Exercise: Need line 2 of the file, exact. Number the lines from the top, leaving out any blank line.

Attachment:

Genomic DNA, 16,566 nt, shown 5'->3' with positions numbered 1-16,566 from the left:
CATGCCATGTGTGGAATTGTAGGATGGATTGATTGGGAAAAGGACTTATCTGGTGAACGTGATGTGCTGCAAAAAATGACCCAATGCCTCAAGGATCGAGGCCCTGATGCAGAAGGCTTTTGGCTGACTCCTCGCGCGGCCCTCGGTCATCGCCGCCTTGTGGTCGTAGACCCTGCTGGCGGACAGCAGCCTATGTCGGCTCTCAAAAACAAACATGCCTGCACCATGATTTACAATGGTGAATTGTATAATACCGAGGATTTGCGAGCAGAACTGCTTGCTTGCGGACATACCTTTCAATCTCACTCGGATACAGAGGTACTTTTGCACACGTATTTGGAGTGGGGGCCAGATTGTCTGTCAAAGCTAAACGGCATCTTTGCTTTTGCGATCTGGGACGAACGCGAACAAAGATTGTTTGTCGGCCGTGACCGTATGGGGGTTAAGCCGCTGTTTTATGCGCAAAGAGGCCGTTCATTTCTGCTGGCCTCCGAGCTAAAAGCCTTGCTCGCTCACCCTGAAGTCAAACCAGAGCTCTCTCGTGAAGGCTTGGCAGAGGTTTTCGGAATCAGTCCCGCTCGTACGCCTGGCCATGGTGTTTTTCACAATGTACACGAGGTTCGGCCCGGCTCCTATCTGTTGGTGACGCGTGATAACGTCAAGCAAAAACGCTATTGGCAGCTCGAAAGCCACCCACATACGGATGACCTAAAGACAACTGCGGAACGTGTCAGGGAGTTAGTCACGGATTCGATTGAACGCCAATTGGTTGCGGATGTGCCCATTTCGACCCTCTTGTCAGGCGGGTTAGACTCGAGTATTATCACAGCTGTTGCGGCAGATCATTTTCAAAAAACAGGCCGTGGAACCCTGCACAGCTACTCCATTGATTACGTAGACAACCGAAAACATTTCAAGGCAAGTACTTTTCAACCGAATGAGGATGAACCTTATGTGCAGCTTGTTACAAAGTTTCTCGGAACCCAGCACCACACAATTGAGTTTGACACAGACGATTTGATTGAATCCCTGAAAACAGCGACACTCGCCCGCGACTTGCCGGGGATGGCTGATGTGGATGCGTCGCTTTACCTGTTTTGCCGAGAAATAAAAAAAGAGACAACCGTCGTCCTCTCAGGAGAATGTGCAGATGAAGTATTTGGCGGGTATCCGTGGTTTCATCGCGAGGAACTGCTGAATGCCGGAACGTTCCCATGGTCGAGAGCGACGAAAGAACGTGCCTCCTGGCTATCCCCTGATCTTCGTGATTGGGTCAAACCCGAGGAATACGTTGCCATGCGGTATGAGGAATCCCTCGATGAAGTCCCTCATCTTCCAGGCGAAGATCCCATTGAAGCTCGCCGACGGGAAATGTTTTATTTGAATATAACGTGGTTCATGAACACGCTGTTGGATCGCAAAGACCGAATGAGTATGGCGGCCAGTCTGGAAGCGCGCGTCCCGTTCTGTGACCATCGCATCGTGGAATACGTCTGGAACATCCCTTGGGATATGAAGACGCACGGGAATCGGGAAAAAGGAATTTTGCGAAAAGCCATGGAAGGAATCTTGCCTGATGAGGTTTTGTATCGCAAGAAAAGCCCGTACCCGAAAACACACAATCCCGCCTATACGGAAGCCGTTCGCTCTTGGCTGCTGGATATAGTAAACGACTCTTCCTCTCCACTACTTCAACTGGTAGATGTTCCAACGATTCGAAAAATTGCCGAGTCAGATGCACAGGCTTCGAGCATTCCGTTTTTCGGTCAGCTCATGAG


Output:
CATGCCATGTGTGGAATTGTAGGATGGATTGATTGGGAAAAGGACTTATCTGGTGAACGTGATGTGCTGCAAAAAATGACCCAATGCCTCAAGGATCGAGGCCCTGATGCAGAAGGCTTTTGGCTGACTCCTCGCGCGGCCCTCGGTCATCGCCGCCTTGTGGTCGTAGACCCTGCTGGCGGACAGCAGCCTATGTCGGCTCTCAAAAACAAACATGCCTGCACCATGATTTACAATGGTGAATTGTATAATACCGAGGATTTGCGAGCAGAACTGCTTGCTTGCGGACATACCTTTCAATCTCACTCGGATACAGAGGTACTTTTGCACACGTATTTGGAGTGGGGGCCAGATTGTCTGTCAAAGCTAAACGGCATCTTTGCTTTTGCGATCTGGGACGAACGCGAACAAAGATTGTTTGTCGGCCGTGACCGTATGGGGGTTAAGCCGCTGTTTTATGCGCAAAGAGGCCGTTCATTTCTGCTGGCCTCCGAGCTAAAAGCCTTGCTCGCTCACCCTGAAGTCAAACCAGAGCTCTCTCGTGAAGGCTTGGCAGAGGTTTTCGGAATCAGTCCCGCTCGTACGCCTGGCCATGGTGTTTTTCACAATGTACACGAGGTTCGGCCCGGCTCCTATCTGTTGGTGACGCGTGATAACGTCAAGCAAAAACGCTATTGGCAGCTCGAAAGCCACCCACATACGGATGACCTAAAGACAACTGCGGAACGTGTCAGGGAGTTAGTCACGGATTCGATTGAACGCCAATTGGTTGCGGATGTGCCCATTTCGACCCTCTTGTCAGGCGGGTTAGACTCGAGTATTATCACAGCTGTTGCGGCAGATCATTTTCAAAAAACAGGCCGTGGAACCCTGCACAGCTACTCCATTGATTACGTAGACAACCGAAAACATTTCAAGGCAAGTACTTTTCAACCGAATGAGGATGAACCTTATGTGCAGCTTGTTACAAAGTTTCTCGGAACCCAGCACCACACAATTGAGTTTGACACAGACGATTTGATTGAATCCCTGAAAACAGCGACACTCGCCCGCGACTTGCCGGGGATGGCTGATGTGGATGCGTCGCTTTACCTGTTTTGCCGAGAAATAAAAAAAGAGACAACCGTCGTCCTCTCAGGAGAATGTGCAGATGAAGTATTTGGCGGGTATCCGTGGTTTCATCGCGAGGAACTGCTGAATGCCGGAACGTTCCCATGGTCGAGAGCGACGAAAGAACGTGCCTCCTGGCTATCCCCTGATCTTCGTGATTGGGTCAAACCCGAGGAATACGTTGCCATGCGGTATGAGGAATCCCTCGATGAAGTCCCTCATCTTCCAGGCGAAGATCCCATTGAAGCTCGCCGACGGGAAATGTTTTATTTGAATATAACGTGGTTCATGAACACGCTGTTGGATCGCAAAGACCGAATGAGTATGGCGGCCAGTCTGGAAGCGCGCGTCCCGTTCTGTGACCATCGCATCGTGGAATACGTCTGGAACATCCCTTGGGATATGAAGACGCACGGGAATCGGGAAAAAGGAATTTTGCGAAAAGCCATGGAAGGAATCTTGCCTGATGAGGTTTTGTATCGCAAGAAAAGCCCGTACCCGAAAACACACAATCCCGCCTATACGGAAGCCGTTCGCTCTTGGCTGCTGGATATAGTAAACGACTCTTCCTCTCCACTACTTCAACTGGTAGATGTTCCAACGATTCGAAAAATTGCCGAGTCAGATGCACAGGCTTCGAGCATTCCGTTTTTCGGTCAGCTCATGAG